2014 Jubilarian – Lucy Abbey

Sister Lucy Abbey says she “came to two communities.” She initially entered the IHM community in Philadelphia right after high school graduation.

“What I saw in the IHMs in Philadelphia was a sense of family; that they cared for one and other. I am suited to [religious life] because it calls for a whole-hearted commitment involving lots of people.”

Sister Lucy was a member of the Philadelphia community until 1985 and taught religion and Spanish at various high schools. She also had the opportunity to travel and study in Italy and Spain. She then worked in New York City for three years, where she enjoyed working as a religious educator at a parish and frequently worked with the Hispanic parishioners. Occasionally, she saw the TV show Law and Order being taped.

When she saw that the Philadelphia community was heading in a more conservative direction than what she wanted, Sister Lucy had a divided heart. She knew she wanted to remain in a religious life, and having visited IHMs in Monroe for many summers and connecting with their charism, she transferred.

“I felt at home,” Sister Lucy says. “People had the same sense of commitment.” With a master’s degree in theology, she appreciated the congregational learning on new theology. “This was really in accord with how I think. This is how I want to live religious life.”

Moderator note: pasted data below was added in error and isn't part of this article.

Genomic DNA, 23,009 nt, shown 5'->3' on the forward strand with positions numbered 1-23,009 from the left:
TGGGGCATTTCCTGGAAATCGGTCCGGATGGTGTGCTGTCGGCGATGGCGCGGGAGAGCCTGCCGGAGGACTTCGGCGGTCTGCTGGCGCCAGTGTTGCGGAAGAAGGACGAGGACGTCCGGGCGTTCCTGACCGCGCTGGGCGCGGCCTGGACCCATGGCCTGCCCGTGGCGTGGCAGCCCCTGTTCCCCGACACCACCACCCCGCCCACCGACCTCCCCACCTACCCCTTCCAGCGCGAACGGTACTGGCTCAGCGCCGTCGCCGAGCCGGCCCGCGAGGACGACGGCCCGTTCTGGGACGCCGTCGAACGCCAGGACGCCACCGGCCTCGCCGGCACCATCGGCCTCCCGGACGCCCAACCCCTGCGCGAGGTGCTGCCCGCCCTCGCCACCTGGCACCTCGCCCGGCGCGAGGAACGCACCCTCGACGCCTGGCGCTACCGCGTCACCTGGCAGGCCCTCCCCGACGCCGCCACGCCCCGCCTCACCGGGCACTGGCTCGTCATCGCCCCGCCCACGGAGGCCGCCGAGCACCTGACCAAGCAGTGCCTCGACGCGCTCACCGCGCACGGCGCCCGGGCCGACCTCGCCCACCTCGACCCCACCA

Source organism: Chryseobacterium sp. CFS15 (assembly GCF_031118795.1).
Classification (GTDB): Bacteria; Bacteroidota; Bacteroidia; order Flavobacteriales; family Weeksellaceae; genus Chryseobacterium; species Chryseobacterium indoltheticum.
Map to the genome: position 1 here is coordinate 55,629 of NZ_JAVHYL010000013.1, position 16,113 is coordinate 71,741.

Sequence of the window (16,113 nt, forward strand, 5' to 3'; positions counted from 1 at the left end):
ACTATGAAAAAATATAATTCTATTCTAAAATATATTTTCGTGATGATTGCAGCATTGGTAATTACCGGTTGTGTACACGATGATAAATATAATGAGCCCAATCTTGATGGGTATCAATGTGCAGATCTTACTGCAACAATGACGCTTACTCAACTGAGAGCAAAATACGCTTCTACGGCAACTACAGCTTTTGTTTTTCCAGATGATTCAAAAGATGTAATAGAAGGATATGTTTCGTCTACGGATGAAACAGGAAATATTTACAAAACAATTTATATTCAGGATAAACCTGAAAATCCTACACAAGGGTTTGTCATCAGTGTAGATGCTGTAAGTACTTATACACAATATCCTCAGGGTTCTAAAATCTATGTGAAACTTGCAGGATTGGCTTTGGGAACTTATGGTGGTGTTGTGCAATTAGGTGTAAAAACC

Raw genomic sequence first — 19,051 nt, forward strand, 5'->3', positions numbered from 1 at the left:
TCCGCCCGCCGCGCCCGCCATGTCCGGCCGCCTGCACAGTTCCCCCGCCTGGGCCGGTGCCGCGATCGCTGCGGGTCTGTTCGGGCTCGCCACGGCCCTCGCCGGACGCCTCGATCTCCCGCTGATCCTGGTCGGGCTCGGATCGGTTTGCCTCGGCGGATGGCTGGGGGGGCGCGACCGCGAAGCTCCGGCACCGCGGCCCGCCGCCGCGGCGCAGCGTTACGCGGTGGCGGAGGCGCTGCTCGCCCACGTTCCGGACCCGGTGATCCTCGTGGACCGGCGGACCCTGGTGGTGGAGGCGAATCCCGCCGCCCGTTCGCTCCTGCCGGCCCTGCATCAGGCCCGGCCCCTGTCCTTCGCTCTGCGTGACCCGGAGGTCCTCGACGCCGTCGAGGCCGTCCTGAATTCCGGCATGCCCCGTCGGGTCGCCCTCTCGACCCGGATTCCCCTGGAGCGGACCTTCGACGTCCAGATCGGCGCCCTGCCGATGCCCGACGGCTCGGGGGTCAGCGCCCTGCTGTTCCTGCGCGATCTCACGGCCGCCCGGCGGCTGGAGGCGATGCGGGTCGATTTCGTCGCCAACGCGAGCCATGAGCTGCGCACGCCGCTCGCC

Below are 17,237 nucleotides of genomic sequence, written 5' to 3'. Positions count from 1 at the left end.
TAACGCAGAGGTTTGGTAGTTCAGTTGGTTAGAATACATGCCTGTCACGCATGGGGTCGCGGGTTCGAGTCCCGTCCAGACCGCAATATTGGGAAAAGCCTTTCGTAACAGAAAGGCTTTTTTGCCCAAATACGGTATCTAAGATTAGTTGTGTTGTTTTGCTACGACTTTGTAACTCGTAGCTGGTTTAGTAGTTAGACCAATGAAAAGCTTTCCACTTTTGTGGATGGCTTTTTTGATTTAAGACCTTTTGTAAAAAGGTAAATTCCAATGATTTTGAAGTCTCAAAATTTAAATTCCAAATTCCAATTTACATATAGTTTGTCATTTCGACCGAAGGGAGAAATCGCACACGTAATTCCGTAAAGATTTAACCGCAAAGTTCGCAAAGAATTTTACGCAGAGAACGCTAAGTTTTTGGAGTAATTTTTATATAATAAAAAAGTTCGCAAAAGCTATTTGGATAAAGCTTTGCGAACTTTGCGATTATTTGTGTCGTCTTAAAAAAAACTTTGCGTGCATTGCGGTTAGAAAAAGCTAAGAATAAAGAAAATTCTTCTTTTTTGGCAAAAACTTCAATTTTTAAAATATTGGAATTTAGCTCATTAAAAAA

Once she came to Monroe, she spent time at the Motherhouse to get to know the sisters of Monroe and ministered as a social justice advocate with Groundwork in Detroit. Sister Lucy also spent time in Honduras and Nicaragua.

She worked at St. Suzanne Parish in Detroit as a pastoral associate, which nurtured her desire to work with people living in big cities. She got involved with both the neighborhood and the parish. “I was interested in the quality of life in the neighborhood as well as the faith inside the parish,” she says. Sister Lucy worked tirelessly to get many after-school activities started in the buildings owned by the parish.

After 16 years at the parish, she worked a few part-time temporary jobs before teaching Spanish and religion at Covenant High School. Sister Lucy went on to earn a master’s degree in social justice at Marygrove College; taught English as a Second Language at S.W. Solutions in Detroit for two years and then went to St. Christopher Parish in Detroit, where she ministers in community organizing.

Sister Lucy’s greatest joy as an IHM is “feeling that I really belong. This is the right place for me because of the people and because of the style of religious life. And I can make choices for ministry that fit me. One of the things I gave up in transferring congregations is being known by the congregation. I come here with a background in all kinds of things, including theology and Spanish, and people don’t know that.”